Interview: 10 questions
1. Tell me something about your life and the educational background.
I grew up moving frequently all over the United States. I studied art (focusing at first on painting, later on video) and Spanish translation at Brigham Young University, after which I worked as a legal interpreter in the courts. I attended the University of Illinois for an MFA in art (New Media emphasis).
2. When, how and why started you filming?
I started experimenting with video as a painting student at university. Video offered new and relevant opportunities for conceptual exploration that crossed cultural lines between the traditional worlds of visual art, film, technology, etc. Although I haven’t shown my first video works since they were first exhibited, when I look back at them I can still see my excitement at the wide open possibilities of working in this new (for me) medium.
3. What kinds of topics have your films?
There are a few themes that recur in my work. One is language and rhetoric, and the ways language, images, and sound are used for persuasion in advertising and politics. Another is the landscape and the relationship of my own body to the land.
4. How do you develop your films, do you follow certain principles, styles etc?
Because I wasn’t trained as a filmmaker I don’t follow a traditional process for making films. I have never started by writing a script or storyboarding, although I am considering it for an upcoming project. In general, the films start with an area of conceptual exploration and start experimenting with ways of examining it through video. I often shoot footage and do nothing with it for many months or even years until I figure out how to use it.
5. Tell me something about the technical equipment you use.
My work isn’t really very tied to the specific tools of its production, but I use Canon XF300 and Nikon D610 cameras. I got a grant for the XF300, otherwise I couldn’t have afforded it. I wish I had gotten something smaller and more flexible. My Zoom H4n audio recorder has been great, especially for a piece of equipment that costs so little. I use Premiere Pro and After Effects for most of my video editing, Audition and Logic Pro for sound.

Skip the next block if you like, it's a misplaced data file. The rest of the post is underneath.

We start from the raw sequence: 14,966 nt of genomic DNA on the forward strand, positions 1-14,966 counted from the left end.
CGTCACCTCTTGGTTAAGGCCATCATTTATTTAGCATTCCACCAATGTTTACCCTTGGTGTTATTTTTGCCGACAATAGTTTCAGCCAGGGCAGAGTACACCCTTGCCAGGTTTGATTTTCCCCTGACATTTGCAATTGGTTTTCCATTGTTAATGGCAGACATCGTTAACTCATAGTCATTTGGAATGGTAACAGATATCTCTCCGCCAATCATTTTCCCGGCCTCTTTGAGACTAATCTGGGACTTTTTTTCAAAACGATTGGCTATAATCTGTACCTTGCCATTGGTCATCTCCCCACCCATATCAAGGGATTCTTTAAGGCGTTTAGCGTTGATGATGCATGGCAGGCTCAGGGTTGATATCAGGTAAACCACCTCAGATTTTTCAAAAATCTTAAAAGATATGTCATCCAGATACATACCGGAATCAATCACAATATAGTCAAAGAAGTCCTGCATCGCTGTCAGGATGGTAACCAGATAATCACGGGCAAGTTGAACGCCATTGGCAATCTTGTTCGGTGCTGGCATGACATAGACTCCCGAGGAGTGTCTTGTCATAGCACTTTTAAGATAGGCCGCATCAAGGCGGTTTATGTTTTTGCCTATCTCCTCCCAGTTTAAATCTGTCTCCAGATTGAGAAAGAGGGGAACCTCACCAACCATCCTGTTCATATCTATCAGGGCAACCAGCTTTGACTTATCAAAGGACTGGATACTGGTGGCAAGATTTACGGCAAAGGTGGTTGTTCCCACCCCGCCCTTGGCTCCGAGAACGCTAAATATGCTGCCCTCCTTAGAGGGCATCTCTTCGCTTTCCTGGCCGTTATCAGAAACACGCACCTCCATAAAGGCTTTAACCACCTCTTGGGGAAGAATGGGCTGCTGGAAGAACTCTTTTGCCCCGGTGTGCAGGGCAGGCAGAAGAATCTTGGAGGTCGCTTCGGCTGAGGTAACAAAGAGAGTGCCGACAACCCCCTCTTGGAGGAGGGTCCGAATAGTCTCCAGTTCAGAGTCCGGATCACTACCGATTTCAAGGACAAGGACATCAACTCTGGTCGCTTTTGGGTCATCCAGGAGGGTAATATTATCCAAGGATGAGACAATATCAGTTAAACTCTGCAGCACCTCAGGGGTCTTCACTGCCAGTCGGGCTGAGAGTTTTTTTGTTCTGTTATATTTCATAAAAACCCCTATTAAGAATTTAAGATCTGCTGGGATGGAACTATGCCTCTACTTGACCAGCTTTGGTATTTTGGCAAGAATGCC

6. These days digital technology is dominating also video as a medium. In which way the digital aspect is entering the creation of your videos, technologically and/or conceptually?
I have never known video as anything but digital, as I first learned to shoot and edit video around the year 2000. Working digitally permits me to work in a fluid, unplanned way. In editing I can try something and undo it as many times as I want. I can save a copy of project and work down one potential path and then go back and try it out a different way. It’s easy to underestimate how profoundly the ease of the tools and their relative affordability (compared to their price in the past) alters the possible working methods. It allows me to be much more exploratory (Hmmm…, I wonder if anything interesting could come from this.) and not worry about planning first, executing later.
7. How do you finance your films?
They’re really low-budget. I have been able to get grants to buy equipment, but most of the costs beyond that are pretty minimal.
8. Do you work individually as a video artist/film maker or do you work in a team?
I have always worked individually in the past, but a few projects I’m working on for the future will require working with others. This will be a new challenge for me (finding the people, compensating them or making it worth their time, planning everybody’s work, etc.) but will open up new possibilities for my work.
9. Who or what has a lasting influence on your film/video making?
The directness and bluntness of 60s and 70s video art relating to performance (Bruce Nauman, Dan Graham, etc.). The sharp examination of the visual and rhetorical mechanisms used in advertising from artists like Christopher Williams. Other artists I really admire who work with video include Anri Sala, Iñigo Manglano-Ovalle, and Elizabeth Price.
10. What are your future plans or dreams as a film/video maker?
I’m developing a project right now that will probably be the most related to conventional narrative film and will require lots of planning and other people’s help for execution. I’m excited for what that process will force me to learn. I’m also using 3D modeling to explore ways of taking apart the ideologies of modernist architecture and might turn some of that work into animations. I try to keep myself really flexible and open to new directions and I’m sure that new things will emerge in the coming years that I can’t foresee now.
Can works of yours viewed online besides on the CologneOFF platform? Where?
Yes, the best place to see my work is at http://www.collinbradford.org